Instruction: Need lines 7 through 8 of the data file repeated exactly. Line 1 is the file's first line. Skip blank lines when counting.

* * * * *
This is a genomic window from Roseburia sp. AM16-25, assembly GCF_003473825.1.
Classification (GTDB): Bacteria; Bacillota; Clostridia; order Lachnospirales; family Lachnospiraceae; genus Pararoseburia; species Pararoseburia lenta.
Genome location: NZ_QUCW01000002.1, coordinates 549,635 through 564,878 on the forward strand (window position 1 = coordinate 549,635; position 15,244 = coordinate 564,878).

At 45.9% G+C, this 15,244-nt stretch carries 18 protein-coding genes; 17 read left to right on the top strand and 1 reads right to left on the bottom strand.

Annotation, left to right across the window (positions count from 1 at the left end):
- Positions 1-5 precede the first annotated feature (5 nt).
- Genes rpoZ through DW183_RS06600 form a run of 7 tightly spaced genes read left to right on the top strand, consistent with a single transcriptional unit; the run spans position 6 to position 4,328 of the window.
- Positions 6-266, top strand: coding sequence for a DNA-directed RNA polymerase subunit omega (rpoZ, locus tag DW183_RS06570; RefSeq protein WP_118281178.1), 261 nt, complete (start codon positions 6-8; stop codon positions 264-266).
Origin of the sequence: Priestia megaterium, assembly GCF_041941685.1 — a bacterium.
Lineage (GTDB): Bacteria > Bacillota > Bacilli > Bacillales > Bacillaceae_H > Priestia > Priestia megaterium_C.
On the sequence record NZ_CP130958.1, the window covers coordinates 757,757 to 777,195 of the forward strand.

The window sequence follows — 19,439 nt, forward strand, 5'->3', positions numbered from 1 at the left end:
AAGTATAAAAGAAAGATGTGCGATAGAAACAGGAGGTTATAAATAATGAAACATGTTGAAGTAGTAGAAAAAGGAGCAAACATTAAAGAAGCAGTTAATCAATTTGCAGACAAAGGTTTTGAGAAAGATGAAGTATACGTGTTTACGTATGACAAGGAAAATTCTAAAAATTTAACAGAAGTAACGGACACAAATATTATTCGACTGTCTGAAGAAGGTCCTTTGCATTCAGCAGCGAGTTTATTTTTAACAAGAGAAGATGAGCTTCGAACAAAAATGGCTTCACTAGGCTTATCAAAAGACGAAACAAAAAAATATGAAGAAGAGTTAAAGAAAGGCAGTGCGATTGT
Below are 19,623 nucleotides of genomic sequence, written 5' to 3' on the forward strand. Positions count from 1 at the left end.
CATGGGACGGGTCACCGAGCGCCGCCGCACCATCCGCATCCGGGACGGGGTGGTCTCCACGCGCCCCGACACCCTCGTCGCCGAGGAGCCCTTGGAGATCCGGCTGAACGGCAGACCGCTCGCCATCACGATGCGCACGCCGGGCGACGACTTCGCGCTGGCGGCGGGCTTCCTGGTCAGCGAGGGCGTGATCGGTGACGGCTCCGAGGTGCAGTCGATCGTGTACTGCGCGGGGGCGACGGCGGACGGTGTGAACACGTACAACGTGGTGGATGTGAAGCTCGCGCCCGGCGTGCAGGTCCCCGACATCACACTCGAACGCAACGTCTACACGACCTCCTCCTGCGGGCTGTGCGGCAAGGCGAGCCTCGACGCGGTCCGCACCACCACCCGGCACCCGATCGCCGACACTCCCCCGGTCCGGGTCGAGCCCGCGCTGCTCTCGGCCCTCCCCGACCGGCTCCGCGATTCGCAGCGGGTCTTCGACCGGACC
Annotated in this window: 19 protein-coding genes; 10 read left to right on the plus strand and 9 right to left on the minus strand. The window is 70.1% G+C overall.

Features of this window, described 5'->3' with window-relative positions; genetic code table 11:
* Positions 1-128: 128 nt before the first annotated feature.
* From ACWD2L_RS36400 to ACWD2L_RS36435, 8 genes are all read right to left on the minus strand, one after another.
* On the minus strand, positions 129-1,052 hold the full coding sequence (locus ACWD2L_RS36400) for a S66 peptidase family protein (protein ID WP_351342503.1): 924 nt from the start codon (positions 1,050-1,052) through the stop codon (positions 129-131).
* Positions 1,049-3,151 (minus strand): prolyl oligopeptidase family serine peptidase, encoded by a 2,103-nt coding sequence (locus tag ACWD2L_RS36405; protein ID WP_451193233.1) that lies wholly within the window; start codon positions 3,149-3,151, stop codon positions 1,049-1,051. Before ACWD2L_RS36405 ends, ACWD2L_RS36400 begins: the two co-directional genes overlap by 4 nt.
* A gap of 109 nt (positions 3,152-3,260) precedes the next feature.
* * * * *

- Genes rpoZ through DW183_RS06600 form a run of 7 tightly spaced genes read left to right on the top strand, consistent with a single transcriptional unit; the run spans position 6 to position 4,328 of the window.
- Positions 6-266, top strand: coding sequence for a DNA-directed RNA polymerase subunit omega (rpoZ, locus tag DW183_RS06570; RefSeq protein WP_118281178.1), 261 nt, complete (start codon positions 6-8; stop codon positions 264-266).